T Nation

Pinocchio Paradox


#1


I'd be interested to know what you guys make of this.


#2

I had to think about that one for a minute. It's funny you should post this because just the other day I wikipediaed paradox, and the pinnochio paradox was listed. I think paradoxes are great humor devices personally.


#3

That it isn't the case that there is such a thing as a function that for any possible subject or input must always generate an untrue statement.


#4

it depends on his intent. the growth of the nose is a response to intent to deceive rather than the falsehood of a statement.

not NECESSARILY a paradox.


#5

^^^^^^^^^^^^^^^I'm using that craz sentence randomly mid conversation sometime soon.^^^^ Thanks!


#6

A little-known fact is that my home is carpeted with the pulled-out hair of frustrated English professors.


#7

Yeah Pinocchio also likes to say that he's a compulsive liar too.


#8

I tried to cross reference your answer with wikipedia. The sad result is that I fully understood neither.


#9

His nose grows. It never says his nose cannot grow while telling the truth, only that it will grow when lying. The two are independent of each other. Neeeeeeeext.


#10

With "now" being the moment he was speaking the word, it would appear that he is telling the truth, but in fact was lying, because his nose started growing after he said now.


#11

Another solution.


#12

For the simplest example:

"This statement is untrue."

The existence of this statement demonstrates that an assumption that statements must be either true or false -- or at least directly true or false in the plain sense -- is unwarranted.

And where is the proof that statements absolutely must be one or the other?

There are statements that don't give a useful truth about anything, yet are not provably false, but exactly how that would be put into rigorous logic, I would have no idea.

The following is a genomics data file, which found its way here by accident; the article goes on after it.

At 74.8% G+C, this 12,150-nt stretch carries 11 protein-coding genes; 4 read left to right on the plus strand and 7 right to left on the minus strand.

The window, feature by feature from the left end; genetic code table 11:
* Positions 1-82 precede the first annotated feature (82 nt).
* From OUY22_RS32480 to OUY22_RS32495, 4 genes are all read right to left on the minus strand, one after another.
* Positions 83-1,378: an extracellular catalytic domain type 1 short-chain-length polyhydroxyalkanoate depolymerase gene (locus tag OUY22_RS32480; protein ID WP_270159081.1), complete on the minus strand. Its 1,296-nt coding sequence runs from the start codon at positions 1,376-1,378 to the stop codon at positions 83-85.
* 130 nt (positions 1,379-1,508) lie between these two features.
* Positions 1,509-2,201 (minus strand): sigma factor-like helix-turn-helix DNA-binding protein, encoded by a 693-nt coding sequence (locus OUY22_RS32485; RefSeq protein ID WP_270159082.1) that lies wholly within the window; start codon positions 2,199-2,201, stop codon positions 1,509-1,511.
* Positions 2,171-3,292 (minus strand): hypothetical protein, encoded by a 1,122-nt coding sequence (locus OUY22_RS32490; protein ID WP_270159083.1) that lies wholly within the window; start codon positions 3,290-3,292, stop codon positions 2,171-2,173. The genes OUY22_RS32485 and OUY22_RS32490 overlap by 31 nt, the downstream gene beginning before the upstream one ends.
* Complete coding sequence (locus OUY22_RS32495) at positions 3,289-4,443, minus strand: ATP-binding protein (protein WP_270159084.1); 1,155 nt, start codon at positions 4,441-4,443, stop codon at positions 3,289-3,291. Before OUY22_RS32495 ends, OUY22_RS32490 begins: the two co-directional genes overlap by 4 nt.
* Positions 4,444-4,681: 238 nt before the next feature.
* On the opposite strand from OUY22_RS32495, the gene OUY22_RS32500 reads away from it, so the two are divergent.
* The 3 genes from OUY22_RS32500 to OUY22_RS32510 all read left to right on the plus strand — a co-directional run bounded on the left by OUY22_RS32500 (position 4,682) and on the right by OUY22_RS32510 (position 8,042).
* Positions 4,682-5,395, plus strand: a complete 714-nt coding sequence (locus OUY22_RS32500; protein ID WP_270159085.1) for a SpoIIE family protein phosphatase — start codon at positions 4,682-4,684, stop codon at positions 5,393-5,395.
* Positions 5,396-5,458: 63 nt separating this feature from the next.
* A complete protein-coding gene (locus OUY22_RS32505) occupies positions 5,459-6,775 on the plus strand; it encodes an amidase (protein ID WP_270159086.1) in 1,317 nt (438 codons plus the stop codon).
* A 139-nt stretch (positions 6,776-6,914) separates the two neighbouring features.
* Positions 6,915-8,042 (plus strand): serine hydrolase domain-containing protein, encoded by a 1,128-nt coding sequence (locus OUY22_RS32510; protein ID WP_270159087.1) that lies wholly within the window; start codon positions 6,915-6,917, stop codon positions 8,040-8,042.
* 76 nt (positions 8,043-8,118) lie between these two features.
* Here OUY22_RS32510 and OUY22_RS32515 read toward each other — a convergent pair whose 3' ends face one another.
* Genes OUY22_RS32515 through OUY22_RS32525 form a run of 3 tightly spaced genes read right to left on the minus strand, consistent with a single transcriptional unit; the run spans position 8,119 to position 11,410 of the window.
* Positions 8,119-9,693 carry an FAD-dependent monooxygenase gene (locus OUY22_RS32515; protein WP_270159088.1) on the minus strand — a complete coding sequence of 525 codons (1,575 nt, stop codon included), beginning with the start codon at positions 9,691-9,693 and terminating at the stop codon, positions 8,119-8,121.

With regard to the specific problem: It would be an assumption that it is possible to always create a false statement about anything of any kind. There is no proof that that is so, and there are examples that arguably show that it is not so (although often contortions can be created to try to claim "truth in one way and untruth in another" or such things.)


#13

I think also that if he really believes that it will grow, even if it doesn't, it doesn't mean he is lying.

Just because someone believes in something they say, and it is not a fact, it does not constitute a lie. This may just be a dumbed down version of what Bill Roberts said.


#14

This was my reaction as well.


#15

It would seem to me that that would be playing lawyer with the wording in an attempt to change the statement into something clearly different than what was intended by the author of the paradox.

The intended meaning was, "My nose will grow as a result of my making this statement," under an understood stiuation where his nose never grows as a consequence of telling the truth, but always grows as a consequence of making an untrue statement.

(Typically we understand Pinocchio's situation as nose growth being a result of lying, but for the purposes of the paradox, the necessary situation is one of telling an untrue statement.)

Yes, one can convert the statement and situation to one different than intended. But that escapes thinking about the real point.


#16

When making a statement about a future event, I feel you are never really lying, unless you are intending to deceive when you have information about future event, or control, and try to make your previous statement untrue.

So if I'm like; "The senators are going to win the stanley cup this year" because I think they're going to win that's one thing. If someone asks me who they should put money down on, and knowing that they're trailing 3-1 in the series and I say the senators, then that's an intentional falsehood.

Just my own moral code's justification of the Pinocchio paradox.


#17

Got it!


#18

So.......

  1. he is not really lying to begin with

  2. his nose will not grow because he is not lying

  3. it isn't a paradox


#19


#20

Well, more briefly:

Many are ASSUMING that there is something impossible about a statement being neither simply true nor false, and then coming to conclusions based on that assumption. Without being aware that a "problem" exists only if making that assumption, which they cannot prove is correct.

It is like freaking out about someone -- for example -- making better gains by using lighter weight than he had previously, on an assumption that this is impossible, and as a result coming up with contorted explanations such as accusations of steroid use, etc.

Instead, evaluate the assumptions.

On statements being neither simply true nor false, here's a totally different sort of example:

"If the moon were made of green cheese, and there were giant space rats, they would be able to eat the entire moon in a space of 1000 years."

Is that statement true, or false?

Yes, most statements can be divided into true or false, but there are situations where this is more likely not to be so. Particularly, statements about non-factual conditions -- e.g. a puppet whose nose "always grows" when making an untrue statement -- or self-referential statements are particularly able to be neither simply true nor false.